People, by and large, can be very good at adopting certain practices of other cultures. Japan does this so well, often adding their own unique twist, that usually whatever they’ve adopted becomes part of Japan itself: radio calisthenics from the US, kanji from China, tempura from Portuguese missionaries…
Of course, tempura wasn’t the only thing these missionaries introduced (although I’m sure glad they did, because damn, tempura done properly is so good). They also brought over the Christian religion and, not surprisingly, Christmas – which the Japanese have taken to with great gusto.
The Most Wonderful Time of The Year… Unless You’re Single
These days, come December in Japan, Christmas decorations crop up just about everywhere, hymns are constantly on the airwaves, and there’s probably a Godzilla Christmas tree at the local shopping mall. In other words: Christmas is huge in Japan, although in a strictly secular sense.
In any case, free to interpret Christmas any way they like, the Japanese have decided that it is… another Valentine’s day, basically. It’s a day for romantic dinners at expensive restaurants and letting the food get cold because couples are too busy gazing meaningfully into each others’ eyes. You know, that sort of stuff.
This Christmas-as-Valentine’s deal is not a bad idea, I guess, since Valentine’s has pretty much lost all romance in Japan: there’s hardly anything romantic about “obligatory chocolates” (義理チョコ, giri-choko) after all. So hurrah for an actual day for lovers to celebrate!
Of course, too much of a good thing is no good, and the emphasis on having someone special to spend Christmas with can get out of hand. So much so, that if you’re single on Christmas, you’re a “loser dog” (負け犬, make-inu).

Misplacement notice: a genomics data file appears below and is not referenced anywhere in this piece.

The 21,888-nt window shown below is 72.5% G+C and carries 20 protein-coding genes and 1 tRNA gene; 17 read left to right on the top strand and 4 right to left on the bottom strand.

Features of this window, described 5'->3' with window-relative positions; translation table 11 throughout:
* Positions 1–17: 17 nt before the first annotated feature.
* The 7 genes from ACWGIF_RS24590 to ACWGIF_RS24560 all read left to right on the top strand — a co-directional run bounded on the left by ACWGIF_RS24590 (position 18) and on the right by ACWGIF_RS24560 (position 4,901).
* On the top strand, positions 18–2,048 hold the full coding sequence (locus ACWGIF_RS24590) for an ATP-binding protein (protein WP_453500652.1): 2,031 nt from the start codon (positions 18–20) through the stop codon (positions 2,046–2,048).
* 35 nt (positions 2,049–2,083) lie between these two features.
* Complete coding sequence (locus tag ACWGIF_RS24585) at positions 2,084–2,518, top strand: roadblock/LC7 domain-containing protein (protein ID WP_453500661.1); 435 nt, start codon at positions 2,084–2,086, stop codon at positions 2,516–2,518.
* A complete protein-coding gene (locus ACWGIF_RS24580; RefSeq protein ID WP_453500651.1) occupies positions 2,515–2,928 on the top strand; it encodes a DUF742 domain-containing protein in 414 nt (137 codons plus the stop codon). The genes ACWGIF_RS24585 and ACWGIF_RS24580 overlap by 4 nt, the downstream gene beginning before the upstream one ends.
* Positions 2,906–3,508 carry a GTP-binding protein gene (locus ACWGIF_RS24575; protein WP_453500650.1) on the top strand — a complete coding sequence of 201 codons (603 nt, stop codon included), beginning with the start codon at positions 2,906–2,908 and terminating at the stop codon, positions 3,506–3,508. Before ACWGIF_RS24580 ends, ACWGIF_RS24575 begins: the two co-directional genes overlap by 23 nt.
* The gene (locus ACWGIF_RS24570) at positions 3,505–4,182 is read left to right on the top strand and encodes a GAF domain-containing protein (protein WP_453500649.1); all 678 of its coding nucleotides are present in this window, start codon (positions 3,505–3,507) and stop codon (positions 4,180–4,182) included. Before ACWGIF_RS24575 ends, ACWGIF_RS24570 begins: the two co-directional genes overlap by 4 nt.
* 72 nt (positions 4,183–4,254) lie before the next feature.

But, regardless of whether you’ve got a significant other to spend Christmas with or not, Christmas in Japan just wouldn’t be the same without Japan’s “traditional” Christmas meal: a finger-lickin’ good combo of Kentucky Fried Chicken chased by some strawberry shortcake – Japanese-style, of course.
What Is This Strawberry Shortcake You Speak Of?
Unlike the dense fruitcakes of most other countries, Japan’s unofficial Christmas cake is an airy sponge cake with whipped cream and strawberries. That is to say, it’s not actually a shortcake… and strawberries? In winter?
Anyway, this Japanese-style strawberry shortcake was first sold in 1922 by Fujiya Food Service Co., Ltd., although nobody really knows who came up with it in the first place. Some claim that Fujii Rinemon, the founder of Fujiya, brought the idea back with him from the US. Others claim that Kuniteru Kadokura of Colombin Co., Ltd., was inspired by a French dessert.
Peko-chan is Fujiya’s mascot. You’ve probably come across her smiling, tongue-sticking-out face before since Fujiya also makes heaps of other sweets and stuff.
Strawberry shortcake proved so popular that once refrigerated displays became readily available in the 1960s, there was no stopping it. Nowadays you can probably get it from any bakery or convenience store in Japan. It’s such a specifically Christmas dessert, though, that after Christmas, businesses slash their prices drastically to get rid of any unsold strawberry shortcakes. Some businesses may even start dropping their prices on Christmas Eve:
These big discounts and Japan’s youth-obsessed culture meant that not too long ago, women were referred to as Christmas cakes: once past the age of 25, her value as marriage material would drop significantly (because, you know, Christmas falls on the 25th). Like most other countries, though, these days it’s normal for both men and women to marry later.
Season’s Greetings, Folks!
So, how do you plan to spend your Christmas this year? What’s your opinion on Christmas in Japan? If you’ve spent Christmas in Japan before, tell us what it was like in the comments!
Make-inu is a general term for loser, and its use it not restricted to singles on Christmas.